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JOBS Act Definition

Jumpstart Our Business Startups Act (JOBS) Act

Jumpstart Our Business Startups Act, commonly referred to with the acronym JOBS Act, is an act of the United States Congress that reduced regulatory requirements for small businesses from some provisions of the U.S Securities law. The bill allowed such companies to have a lesser strict set of disclosure for an initial public offering (IPO) and legitimized the soliciting of capital through crowdfunding over the internet.

Before the enactment of the JOBS Act, the Securities and Exchange Commission (SEC) had declared crowdfunding illegal. Also, all companies required to have minimum gross revenue of one billion dollars, and further give full disclosure on governance and internal controls before going public.

A Little More on What is the JOBS Act

The 2008 financial crisis was followed by a decrease in small business activity, and consequently, increased levels of U.S unemployment rates. Several congresspersons sponsored different pieces of legislation in an attempt to revitalize the economy and spur growth following the depression.

The bills that were tabled before the house included the following;

  1.   Small Company Capital Formation (H.R. 1070)
  2.  Access to Capital for Job Creators (H.R. 2940)

III. Private Company Flexibility and Growth (H.R. 2167)

  1. Capital Expansion (H.R. 4088)
  2.  Entrepreneur Access to Capital (H.R. 2930), which inspired two other bills;

VI.CROWDFUND (Capital Raising Online While Deterring Fraud and Unethical Non-Disclosure) Act (S.1970) and Democratizing Access to Capital Act (S.1791).

The current Jumpstart Our Business Startups Act (JOBS Act), is a culmination of all the above bills and their revisions combined, and each of these bills has a corresponding title in the final draft of the JOBS Act as follows;

Title I – Reopening American Capital Markets to Emerging Growth Companies

Title II – Access to Capital for Job Creators

Title III – Crowdfunding.

Title IV – Small Company Capital Formation.

Title V – Private Company Flexibility and Growth.

Title VI – Capital Expansion.

And a seventh title was included that mandates the Securities and Exchange Commission (SEC)  to conduct studies and provide guidelines on capital formation, core disclosure, and registration requirements for the emerging growth companies;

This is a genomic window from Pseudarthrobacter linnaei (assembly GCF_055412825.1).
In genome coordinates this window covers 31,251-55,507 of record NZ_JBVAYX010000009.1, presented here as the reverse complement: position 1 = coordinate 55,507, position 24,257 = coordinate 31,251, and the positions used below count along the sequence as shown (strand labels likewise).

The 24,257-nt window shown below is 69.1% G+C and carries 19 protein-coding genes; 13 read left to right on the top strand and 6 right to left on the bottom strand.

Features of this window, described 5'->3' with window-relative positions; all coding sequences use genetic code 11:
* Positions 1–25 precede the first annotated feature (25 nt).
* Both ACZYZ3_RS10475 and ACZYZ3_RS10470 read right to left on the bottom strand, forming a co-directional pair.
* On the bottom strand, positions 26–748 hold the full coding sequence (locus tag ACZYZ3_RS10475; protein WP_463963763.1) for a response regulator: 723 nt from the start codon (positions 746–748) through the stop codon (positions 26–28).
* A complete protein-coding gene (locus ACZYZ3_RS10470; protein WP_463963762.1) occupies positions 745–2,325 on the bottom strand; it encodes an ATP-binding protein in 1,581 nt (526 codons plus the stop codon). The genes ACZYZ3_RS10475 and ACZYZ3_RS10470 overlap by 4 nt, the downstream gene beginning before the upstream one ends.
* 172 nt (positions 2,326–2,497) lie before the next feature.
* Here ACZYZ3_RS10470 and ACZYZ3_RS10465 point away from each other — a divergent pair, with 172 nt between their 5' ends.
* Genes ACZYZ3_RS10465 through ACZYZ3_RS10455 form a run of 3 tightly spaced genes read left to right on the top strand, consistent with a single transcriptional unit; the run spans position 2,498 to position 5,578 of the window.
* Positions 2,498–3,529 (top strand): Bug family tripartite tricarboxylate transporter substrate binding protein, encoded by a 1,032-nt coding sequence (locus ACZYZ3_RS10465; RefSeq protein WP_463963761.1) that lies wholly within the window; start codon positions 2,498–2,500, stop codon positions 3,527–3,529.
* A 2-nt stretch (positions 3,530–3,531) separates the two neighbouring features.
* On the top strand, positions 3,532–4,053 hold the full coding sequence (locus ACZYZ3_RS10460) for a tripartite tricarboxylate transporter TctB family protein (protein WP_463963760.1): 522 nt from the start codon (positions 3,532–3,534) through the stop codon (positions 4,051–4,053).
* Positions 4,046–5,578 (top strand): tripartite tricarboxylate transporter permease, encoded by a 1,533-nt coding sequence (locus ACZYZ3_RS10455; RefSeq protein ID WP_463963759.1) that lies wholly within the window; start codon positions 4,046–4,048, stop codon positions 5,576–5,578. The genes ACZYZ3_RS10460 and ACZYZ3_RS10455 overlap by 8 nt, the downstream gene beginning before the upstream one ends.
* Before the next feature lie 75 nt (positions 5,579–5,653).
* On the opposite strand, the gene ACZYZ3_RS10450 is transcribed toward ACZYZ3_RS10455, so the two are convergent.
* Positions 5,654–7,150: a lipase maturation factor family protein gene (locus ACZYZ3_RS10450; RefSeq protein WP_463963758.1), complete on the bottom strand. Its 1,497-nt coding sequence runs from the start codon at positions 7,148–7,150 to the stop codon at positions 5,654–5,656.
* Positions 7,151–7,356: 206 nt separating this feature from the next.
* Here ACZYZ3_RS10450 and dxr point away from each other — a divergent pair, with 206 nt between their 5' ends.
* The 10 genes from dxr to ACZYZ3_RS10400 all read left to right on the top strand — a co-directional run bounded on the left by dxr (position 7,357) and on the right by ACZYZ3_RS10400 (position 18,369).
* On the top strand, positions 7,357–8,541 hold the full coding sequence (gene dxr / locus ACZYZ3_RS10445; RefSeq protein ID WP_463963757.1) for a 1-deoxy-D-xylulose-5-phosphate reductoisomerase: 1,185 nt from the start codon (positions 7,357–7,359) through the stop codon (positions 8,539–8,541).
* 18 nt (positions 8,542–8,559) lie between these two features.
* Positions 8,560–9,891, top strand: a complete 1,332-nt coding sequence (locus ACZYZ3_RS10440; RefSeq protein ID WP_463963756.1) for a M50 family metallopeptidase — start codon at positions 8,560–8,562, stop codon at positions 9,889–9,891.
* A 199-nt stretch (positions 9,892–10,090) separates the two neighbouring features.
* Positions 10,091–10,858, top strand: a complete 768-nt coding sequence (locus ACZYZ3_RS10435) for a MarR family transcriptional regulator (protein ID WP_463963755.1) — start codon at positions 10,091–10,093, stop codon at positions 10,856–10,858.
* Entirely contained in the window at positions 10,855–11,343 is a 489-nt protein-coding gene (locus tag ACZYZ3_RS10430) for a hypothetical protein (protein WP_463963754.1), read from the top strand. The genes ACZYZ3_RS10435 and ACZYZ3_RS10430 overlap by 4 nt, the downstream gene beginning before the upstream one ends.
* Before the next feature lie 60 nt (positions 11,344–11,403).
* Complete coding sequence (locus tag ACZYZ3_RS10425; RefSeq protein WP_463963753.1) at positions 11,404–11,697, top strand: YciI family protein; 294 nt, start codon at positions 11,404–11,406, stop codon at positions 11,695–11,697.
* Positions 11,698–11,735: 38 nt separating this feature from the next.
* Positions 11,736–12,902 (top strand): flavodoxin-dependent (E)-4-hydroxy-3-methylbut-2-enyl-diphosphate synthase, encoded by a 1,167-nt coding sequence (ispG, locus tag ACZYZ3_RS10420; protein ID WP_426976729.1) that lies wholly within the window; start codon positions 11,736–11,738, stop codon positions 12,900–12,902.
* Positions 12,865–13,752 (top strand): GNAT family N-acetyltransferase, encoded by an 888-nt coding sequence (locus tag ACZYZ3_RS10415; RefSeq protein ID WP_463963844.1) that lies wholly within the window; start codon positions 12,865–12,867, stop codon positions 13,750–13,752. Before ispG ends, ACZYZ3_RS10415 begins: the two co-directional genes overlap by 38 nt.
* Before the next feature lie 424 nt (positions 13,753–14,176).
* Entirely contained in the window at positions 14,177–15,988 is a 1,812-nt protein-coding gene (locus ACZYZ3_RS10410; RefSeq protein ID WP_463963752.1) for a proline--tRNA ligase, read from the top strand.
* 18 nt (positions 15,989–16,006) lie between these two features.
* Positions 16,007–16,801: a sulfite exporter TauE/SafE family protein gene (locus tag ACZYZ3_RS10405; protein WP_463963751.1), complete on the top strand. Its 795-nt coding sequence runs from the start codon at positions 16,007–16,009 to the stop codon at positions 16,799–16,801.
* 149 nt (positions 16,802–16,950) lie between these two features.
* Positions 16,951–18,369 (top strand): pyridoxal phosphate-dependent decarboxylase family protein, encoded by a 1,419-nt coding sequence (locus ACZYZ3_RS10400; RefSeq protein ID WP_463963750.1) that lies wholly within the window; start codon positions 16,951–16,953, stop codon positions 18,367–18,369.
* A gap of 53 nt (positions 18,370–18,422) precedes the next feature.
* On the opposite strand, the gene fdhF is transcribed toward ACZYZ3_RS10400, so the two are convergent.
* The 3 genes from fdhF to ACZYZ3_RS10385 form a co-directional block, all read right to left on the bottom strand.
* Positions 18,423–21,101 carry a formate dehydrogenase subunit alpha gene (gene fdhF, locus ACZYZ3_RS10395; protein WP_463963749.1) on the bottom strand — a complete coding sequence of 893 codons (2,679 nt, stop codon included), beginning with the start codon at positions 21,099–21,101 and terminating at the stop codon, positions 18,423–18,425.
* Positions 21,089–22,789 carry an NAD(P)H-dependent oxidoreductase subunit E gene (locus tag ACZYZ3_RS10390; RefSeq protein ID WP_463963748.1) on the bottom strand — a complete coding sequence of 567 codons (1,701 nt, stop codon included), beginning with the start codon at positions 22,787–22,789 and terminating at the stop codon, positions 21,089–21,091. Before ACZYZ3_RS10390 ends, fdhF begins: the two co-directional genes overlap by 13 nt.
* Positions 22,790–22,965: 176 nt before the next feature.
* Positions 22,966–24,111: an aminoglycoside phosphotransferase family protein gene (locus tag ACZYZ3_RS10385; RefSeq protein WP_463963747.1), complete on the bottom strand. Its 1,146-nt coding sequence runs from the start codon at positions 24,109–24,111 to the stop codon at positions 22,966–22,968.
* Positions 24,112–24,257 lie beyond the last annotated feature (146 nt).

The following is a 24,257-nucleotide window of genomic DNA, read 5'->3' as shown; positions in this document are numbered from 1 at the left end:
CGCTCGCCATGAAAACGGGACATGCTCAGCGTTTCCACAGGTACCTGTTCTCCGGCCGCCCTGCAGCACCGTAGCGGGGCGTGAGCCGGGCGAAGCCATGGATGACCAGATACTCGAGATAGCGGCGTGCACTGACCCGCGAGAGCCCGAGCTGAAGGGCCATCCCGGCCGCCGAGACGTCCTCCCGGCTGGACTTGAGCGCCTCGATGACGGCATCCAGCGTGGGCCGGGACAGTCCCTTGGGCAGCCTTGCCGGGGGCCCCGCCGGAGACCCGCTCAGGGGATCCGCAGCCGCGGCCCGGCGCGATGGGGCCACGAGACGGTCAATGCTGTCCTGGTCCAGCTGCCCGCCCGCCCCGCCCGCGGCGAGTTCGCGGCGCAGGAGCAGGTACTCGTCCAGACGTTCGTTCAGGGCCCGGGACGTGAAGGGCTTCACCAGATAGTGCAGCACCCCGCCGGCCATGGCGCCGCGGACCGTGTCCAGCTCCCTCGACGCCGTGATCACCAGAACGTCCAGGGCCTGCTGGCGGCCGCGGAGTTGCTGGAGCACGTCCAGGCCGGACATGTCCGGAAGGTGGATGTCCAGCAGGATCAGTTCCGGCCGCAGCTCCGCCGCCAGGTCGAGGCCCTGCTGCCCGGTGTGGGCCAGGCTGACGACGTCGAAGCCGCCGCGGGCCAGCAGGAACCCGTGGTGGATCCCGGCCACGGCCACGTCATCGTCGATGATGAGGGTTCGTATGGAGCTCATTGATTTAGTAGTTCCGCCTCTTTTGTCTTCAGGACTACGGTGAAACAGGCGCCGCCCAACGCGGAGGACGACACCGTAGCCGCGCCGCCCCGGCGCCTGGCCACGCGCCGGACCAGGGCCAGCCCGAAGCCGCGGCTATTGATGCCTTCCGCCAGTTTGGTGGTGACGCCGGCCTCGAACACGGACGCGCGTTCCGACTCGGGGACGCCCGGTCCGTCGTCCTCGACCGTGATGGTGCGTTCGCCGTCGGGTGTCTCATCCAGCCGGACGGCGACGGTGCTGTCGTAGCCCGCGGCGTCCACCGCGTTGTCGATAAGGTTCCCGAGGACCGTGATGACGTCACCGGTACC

Title VII – Outreach on Changes to the Law or Commission.

The final draft received bipartisan support and passed the Senate on March 22, and later the House on March 27. Consequently, the JOBS Act was signed into law by President Barack Obama on April 5, 2012, at the white house rose garden.

Purpose of the JOBS Act

The Jumpstart Our Business Startups Act aims to ease the regulatory requirements for small-medium enterprises (SMEs) or the “emerging growth companies” access to the capital formation through public markets such as IPO listing as well as private markets through crowd-funding. The Act is specifically in operation to encourage SMEs that are considered crucial players in economic growth, to take up capital, and increase business activities, consequently, create more jobs as they grow – just as the name suggests.

The term “emerging growth companies” (EGC), was created by the JOBS Act and refers to a small company with less than $1 billion in gross revenues from a recent accounting period, privately held, and issuing equity in exchange for funds to finance its operation. The EGC status is limited to a five year period subject to SEC regulations when the company is seeking funds through Crowdfunding.

Crowd-funding, on the other hand, is a means by which an EGC can accumulate funds over the internet from a large number of individual investors or non-accredited investors. Funding drives involve advertisements on social media platforms and crowdfunding websites such as Kickstarter, Indiegogo, GoFundMe, 40Billion, and many others.

Non-accredited investors according to SEC is one with a net worth of less than$1 million excluding the house as well as an annual income that is not less than $200,000, or $300,000 when combined with a spouse income.

Key Provisions of the JOBS Act

Jumpstart Our Business Startups Act was enacted with key provisions to ensure that it achieves its purpose as stated therein: “to increase American job creation and economic growth by improving access to the public capital markets for emerging growth companies.”

Some of those provisions include the following;

  •    An EGC is exempted from the Sarbanes-Oxley Act related rules and regulations, especially on financial reporting.
  •    Lifts the ban on general solicitation or advertising for equity issuance from potential investors, which was previously imposed by Regulation D.
  •    Provision for internet-based crowdfunding allowing investors with an annual income of $100,000 to invest up to the greater of $2,000 or 5% of their yearly income whereas those with higher income can invest up to $10,000 or 10%.
  •    An EGC can raise $1 million per year, subject to a five-year and $700 million market-value limit.
  •    Company to retain its private status and only required to register common stock with SEC when it attains 500 unaccredited shareholders or a total of 2,000 both accredited and unaccredited shareholders.
  •    Increased the cap on the amount of fund that an EGC can solicit through an IPO from 5 million dollars imposed by Regulation A to $50 million in share sales, and further, exempted from SEC regulations and state securities, or the “blue sky review” laws.
  •    Increase in Shareholder Limits in Community Banks to 2000, up from the previous 500.
  •    Reduced the required three years of audited financial statements for an initial public offering      (IPO), to only two years.

Like all pieces of legislation, observers have identified some benefits derived from the JOBS Act as well as the cons.

Benefits

  • Entrepreneurs have easy access to capital to hit the ground running with their ideas and create jobs by hiring new employees.
  • Removes the strict regulations that required only wealthy investors to contribute funds and opens up investment opportunities to virtually everyone by eliminating the need for an accredited investor.
  • Allows businesses to expand stock ownership within the company since employees are excluded in the shareholder calculation.